Episode 5, "Sealed Orders":
The slow motion scenes include an abstract version of the
Paul Sawtell theme.
6, "Man Of Many Faces": Lee Crane owns a Shelby Cobra
roadster. Pushes the envelope with gritty drama and a fresh car
chase. Stock footage of the Flying Sub launch is inverted
so we get to see her and the Seaview from the starboard side!
Episode 8, "Time Lock": Interesting new views of
the Control Room "rock and roll" from outside the
observation windows, including the closing of the collision
Episode 9, "Rescue": A
new opening is introduced with a re-scored Paul Sawtell theme.
(The new opening in the second year was also introduced with
the ninth episode.) These are the credits which freeze-frame
the teaser and lead through to the sonar scope action stills
of Basehart and Hedison. (They are similar to the new "countdown"
credits on Lost In Space.) On a trivial note, the word "and"
is inserted for the first time between the actor's names.
Surprisingly, the Seaview is not in this opening! The closing
credits and theme remain unchanged.
Control Room rock and roll shot from beyond the
transparent ports. Note the bubbles.
Episode 10, "Terror":
The Seaview and the Flying Sub fire on each other! The discussion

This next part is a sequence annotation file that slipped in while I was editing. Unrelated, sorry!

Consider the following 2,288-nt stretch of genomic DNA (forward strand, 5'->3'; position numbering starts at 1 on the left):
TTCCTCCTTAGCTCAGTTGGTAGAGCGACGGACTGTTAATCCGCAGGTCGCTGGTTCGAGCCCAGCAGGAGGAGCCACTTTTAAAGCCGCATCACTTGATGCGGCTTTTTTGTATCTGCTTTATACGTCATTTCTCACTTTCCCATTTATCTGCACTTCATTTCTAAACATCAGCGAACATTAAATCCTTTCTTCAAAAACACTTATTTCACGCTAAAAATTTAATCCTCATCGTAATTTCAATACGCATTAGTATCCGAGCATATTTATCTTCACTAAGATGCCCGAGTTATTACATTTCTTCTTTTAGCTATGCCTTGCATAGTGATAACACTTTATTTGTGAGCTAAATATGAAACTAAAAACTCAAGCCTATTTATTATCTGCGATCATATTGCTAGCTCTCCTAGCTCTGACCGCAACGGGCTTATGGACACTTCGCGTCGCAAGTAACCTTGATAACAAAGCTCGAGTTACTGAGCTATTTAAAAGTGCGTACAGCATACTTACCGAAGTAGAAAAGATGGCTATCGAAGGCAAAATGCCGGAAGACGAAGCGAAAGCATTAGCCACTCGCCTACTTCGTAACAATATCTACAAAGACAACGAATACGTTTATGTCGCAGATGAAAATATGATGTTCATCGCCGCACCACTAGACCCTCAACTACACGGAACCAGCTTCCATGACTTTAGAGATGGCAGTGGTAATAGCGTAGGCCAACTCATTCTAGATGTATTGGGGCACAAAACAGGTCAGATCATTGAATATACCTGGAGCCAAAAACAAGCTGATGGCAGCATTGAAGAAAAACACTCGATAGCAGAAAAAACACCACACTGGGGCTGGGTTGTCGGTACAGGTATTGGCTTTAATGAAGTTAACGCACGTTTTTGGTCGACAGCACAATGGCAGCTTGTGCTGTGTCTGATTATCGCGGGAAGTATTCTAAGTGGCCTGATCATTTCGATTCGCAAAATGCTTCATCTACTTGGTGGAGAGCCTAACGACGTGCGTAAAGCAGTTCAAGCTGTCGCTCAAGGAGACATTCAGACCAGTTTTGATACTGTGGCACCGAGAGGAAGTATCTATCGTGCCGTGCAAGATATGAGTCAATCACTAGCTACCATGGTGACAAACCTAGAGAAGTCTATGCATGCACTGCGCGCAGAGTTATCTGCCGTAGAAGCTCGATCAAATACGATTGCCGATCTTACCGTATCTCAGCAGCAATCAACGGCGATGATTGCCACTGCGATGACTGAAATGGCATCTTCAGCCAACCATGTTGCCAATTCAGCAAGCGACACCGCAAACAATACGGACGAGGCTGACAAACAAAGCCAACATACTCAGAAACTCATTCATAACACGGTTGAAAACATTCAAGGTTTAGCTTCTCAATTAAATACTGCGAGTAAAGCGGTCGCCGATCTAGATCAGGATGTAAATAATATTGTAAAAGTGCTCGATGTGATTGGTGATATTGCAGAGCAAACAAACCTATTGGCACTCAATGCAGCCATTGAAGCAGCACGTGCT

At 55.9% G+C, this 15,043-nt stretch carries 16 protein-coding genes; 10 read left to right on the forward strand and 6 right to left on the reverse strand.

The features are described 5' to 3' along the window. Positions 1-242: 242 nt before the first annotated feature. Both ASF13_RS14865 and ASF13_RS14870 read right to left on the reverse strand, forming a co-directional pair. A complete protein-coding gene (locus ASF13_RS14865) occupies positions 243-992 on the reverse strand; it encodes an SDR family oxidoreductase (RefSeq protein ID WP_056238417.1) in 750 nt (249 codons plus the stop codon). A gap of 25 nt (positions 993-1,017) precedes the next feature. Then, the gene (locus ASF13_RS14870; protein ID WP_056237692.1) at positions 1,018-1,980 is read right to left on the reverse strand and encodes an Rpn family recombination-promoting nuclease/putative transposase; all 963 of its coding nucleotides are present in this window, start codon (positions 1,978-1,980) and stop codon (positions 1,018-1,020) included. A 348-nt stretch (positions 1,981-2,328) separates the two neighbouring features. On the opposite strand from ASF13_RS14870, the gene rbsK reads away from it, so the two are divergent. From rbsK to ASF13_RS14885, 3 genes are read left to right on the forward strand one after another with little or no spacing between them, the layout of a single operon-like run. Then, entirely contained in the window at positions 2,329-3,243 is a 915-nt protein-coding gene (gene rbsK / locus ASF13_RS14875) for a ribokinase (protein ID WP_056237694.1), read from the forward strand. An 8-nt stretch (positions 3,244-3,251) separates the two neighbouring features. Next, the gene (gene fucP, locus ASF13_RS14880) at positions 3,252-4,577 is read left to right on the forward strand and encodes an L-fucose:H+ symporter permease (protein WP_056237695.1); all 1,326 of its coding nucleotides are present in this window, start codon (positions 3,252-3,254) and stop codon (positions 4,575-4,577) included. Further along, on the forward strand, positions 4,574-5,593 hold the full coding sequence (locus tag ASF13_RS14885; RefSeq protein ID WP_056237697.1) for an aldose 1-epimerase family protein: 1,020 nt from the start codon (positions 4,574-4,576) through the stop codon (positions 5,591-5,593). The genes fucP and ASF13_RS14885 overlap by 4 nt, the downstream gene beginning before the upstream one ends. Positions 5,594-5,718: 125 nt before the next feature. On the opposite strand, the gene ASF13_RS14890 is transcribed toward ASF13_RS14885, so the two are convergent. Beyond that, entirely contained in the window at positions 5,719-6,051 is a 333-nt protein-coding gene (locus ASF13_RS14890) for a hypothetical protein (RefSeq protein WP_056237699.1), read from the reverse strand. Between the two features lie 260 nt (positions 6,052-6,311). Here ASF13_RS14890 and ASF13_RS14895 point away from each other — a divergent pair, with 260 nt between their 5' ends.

in the finale is eloquent of the Nelson/Crane chemistry.
Episode 12, "Blow Up": The
most intimidating character in the whole series--Richard Basehart's
portrayal of a paranoid Admiral Nelson.
Episode 14, "The Return Of Blackbeard":
A refreshing plot twist places Chip aboard the Flying Sub.
Episode 16, "The Lobster Man":
January 21, 1968: Voyage To The Bottom Of The Sea airs its 100th
Episode 20, "Man-Beast": The
Diving Bell is launched a record four times. The Leith Stevens
score creates a different mood for this thriller. Some of David
Hedison's best work.
Episode 21, "Savage Jungle": Pushes the envelope
with jungle-choked sets. The crew's slow carbon dioxide poisoning
is a Voyage classic.
Episode 22, "Flaming Ice":
Rare later season appearance of the Conning Tower set. Standout
features include a frozen Control Room. Gelid's dialogue is
a cut above the usual "we shall conquer you" drivel.
Episode 23, "Attack!":
Episode percolates with unique music and costumes, a note on pacifism,
a cavern full of flying saucers, and a landmark action scene of
Sharkey, Crane and Nelson diving into a lagoon. Robek's "noxious
weeds" speech is heavy material for an Irwin Allen production.
Episode 25, "The Death Clock":
The Flying Sub's stern prop is used again.
26, "No Way Back": March 31, 1968. The 110th
episode! Season Finale. Series Finale. Sequel to "A
Time To Die". (Mr. Pem returns.) All regulars appear
except Doc. (Patterson has a cameo.) The Nelson Institute
for Marine Research is included too. Most gut-wrenching scene
of the series. (The teaser, where the Seaview is -----------------.)
The last line of Voyage To The Bottom Of The Sea is spoken
by Admiral Nelson: "I'm afraid the world isn't quite
ready for that yet."
From 1964 through 1968 something
special happened on ABC TV.
Henry Jones as Pem, one last time.